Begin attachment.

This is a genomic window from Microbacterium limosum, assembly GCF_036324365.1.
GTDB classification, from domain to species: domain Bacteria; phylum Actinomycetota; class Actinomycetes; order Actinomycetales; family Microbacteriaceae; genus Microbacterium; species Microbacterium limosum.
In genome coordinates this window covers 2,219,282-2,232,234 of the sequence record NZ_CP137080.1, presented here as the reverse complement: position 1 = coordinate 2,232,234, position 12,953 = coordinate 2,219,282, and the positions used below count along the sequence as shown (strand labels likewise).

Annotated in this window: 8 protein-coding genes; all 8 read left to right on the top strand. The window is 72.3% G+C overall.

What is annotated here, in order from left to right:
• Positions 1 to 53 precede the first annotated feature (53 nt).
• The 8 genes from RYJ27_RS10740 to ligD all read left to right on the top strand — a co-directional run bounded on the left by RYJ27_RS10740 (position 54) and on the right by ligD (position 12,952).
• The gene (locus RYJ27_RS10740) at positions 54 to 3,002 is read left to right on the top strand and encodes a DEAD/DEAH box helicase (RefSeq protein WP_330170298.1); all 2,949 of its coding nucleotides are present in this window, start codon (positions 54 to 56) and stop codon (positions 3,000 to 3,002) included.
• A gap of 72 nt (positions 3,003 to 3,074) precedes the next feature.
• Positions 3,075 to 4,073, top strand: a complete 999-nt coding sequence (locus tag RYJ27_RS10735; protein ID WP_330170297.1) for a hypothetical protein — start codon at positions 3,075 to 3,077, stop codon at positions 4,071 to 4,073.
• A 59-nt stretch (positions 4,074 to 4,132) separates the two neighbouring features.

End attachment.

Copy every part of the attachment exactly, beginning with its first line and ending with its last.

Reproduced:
This is a genomic window from Microbacterium limosum, assembly GCF_036324365.1.
GTDB classification, from domain to species: domain Bacteria; phylum Actinomycetota; class Actinomycetes; order Actinomycetales; family Microbacteriaceae; genus Microbacterium; species Microbacterium limosum.
In genome coordinates this window covers 2,219,282-2,232,234 of the sequence record NZ_CP137080.1, presented here as the reverse complement: position 1 = coordinate 2,232,234, position 12,953 = coordinate 2,219,282, and the positions used below count along the sequence as shown (strand labels likewise).

Annotated in this window: 8 protein-coding genes; all 8 read left to right on the top strand. The window is 72.3% G+C overall.

What is annotated here, in order from left to right:
• Positions 1 to 53 precede the first annotated feature (53 nt).
• The 8 genes from RYJ27_RS10740 to ligD all read left to right on the top strand — a co-directional run bounded on the left by RYJ27_RS10740 (position 54) and on the right by ligD (position 12,952).
• The gene (locus RYJ27_RS10740) at positions 54 to 3,002 is read left to right on the top strand and encodes a DEAD/DEAH box helicase (RefSeq protein WP_330170298.1); all 2,949 of its coding nucleotides are present in this window, start codon (positions 54 to 56) and stop codon (positions 3,000 to 3,002) included.
• A gap of 72 nt (positions 3,003 to 3,074) precedes the next feature.
• Positions 3,075 to 4,073, top strand: a complete 999-nt coding sequence (locus tag RYJ27_RS10735; protein ID WP_330170297.1) for a hypothetical protein — start codon at positions 3,075 to 3,077, stop codon at positions 4,071 to 4,073.
• A 59-nt stretch (positions 4,074 to 4,132) separates the two neighbouring features.